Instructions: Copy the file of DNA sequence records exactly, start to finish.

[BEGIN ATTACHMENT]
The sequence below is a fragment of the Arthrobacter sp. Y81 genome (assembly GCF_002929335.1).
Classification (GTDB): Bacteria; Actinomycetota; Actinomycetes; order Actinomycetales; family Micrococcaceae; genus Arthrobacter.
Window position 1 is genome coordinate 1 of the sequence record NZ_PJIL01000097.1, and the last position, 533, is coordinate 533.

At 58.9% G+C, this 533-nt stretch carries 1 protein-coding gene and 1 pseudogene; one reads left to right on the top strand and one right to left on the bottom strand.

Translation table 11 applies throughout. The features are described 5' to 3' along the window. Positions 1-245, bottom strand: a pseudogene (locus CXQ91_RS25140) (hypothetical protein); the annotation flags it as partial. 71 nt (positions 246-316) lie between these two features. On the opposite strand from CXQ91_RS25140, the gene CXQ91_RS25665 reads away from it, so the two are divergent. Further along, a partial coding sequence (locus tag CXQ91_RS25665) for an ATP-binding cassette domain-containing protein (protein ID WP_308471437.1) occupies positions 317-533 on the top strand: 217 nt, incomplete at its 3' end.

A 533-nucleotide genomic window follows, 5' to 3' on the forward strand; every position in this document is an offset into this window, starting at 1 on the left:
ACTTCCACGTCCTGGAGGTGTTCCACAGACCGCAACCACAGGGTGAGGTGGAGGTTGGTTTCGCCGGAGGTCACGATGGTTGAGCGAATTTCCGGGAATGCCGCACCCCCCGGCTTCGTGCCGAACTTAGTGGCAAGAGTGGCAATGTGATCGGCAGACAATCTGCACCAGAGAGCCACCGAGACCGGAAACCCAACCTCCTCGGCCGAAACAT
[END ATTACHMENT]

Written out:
The sequence below is a fragment of the Arthrobacter sp. Y81 genome (assembly GCF_002929335.1).
Classification (GTDB): Bacteria; Actinomycetota; Actinomycetes; order Actinomycetales; family Micrococcaceae; genus Arthrobacter.
Window position 1 is genome coordinate 1 of the sequence record NZ_PJIL01000097.1, and the last position, 533, is coordinate 533.

At 58.9% G+C, this 533-nt stretch carries 1 protein-coding gene and 1 pseudogene; one reads left to right on the top strand and one right to left on the bottom strand.

Translation table 11 applies throughout. The features are described 5' to 3' along the window. Positions 1-245, bottom strand: a pseudogene (locus CXQ91_RS25140) (hypothetical protein); the annotation flags it as partial. 71 nt (positions 246-316) lie between these two features. On the opposite strand from CXQ91_RS25140, the gene CXQ91_RS25665 reads away from it, so the two are divergent. Further along, a partial coding sequence (locus tag CXQ91_RS25665) for an ATP-binding cassette domain-containing protein (protein ID WP_308471437.1) occupies positions 317-533 on the top strand: 217 nt, incomplete at its 3' end.

A 533-nucleotide genomic window follows, 5' to 3' on the forward strand; every position in this document is an offset into this window, starting at 1 on the left:
ACTTCCACGTCCTGGAGGTGTTCCACAGACCGCAACCACAGGGTGAGGTGGAGGTTGGTTTCGCCGGAGGTCACGATGGTTGAGCGAATTTCCGGGAATGCCGCACCCCCCGGCTTCGTGCCGAACTTAGTGGCAAGAGTGGCAATGTGATCGGCAGACAATCTGCACCAGAGAGCCACCGAGACCGGAAACCCAACCTCCTCGGCCGAAACAT